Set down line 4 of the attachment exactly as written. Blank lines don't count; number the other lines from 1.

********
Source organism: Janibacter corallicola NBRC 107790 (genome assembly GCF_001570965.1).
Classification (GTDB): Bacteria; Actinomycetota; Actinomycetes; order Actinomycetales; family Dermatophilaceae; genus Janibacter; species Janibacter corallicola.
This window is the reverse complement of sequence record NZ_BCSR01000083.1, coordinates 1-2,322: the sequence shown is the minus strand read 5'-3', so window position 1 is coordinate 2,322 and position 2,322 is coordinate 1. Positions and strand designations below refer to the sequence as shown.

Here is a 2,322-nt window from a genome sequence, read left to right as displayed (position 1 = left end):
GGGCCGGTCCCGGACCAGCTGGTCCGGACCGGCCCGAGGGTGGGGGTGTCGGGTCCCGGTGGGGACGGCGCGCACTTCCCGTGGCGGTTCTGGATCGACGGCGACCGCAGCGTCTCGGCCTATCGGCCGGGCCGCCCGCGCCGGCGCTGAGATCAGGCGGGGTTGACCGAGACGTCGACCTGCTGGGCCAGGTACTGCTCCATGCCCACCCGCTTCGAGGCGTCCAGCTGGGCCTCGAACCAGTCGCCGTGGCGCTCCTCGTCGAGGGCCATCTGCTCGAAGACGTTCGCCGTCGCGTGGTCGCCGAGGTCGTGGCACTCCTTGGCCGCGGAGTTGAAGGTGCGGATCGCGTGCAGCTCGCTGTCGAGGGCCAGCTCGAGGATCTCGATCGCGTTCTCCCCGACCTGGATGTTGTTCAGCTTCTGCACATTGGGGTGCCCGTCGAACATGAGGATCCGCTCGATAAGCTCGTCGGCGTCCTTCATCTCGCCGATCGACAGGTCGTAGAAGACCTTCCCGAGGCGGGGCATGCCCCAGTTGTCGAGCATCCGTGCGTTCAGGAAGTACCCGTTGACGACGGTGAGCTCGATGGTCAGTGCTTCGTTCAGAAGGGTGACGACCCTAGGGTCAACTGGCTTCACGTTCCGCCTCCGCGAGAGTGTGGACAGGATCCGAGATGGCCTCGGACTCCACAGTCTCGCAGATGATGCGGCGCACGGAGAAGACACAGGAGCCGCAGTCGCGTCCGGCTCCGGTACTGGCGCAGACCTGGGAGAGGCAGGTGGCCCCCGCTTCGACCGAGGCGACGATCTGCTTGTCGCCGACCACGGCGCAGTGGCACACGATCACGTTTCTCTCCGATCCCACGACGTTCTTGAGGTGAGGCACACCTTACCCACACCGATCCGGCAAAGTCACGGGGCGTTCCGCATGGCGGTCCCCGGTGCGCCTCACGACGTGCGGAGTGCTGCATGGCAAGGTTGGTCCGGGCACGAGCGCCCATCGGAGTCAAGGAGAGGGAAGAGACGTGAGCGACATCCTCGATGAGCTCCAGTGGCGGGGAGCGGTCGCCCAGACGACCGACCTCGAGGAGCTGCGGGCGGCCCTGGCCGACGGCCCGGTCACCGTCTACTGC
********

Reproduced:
Here is a 2,322-nt window from a genome sequence, read left to right as displayed (position 1 = left end):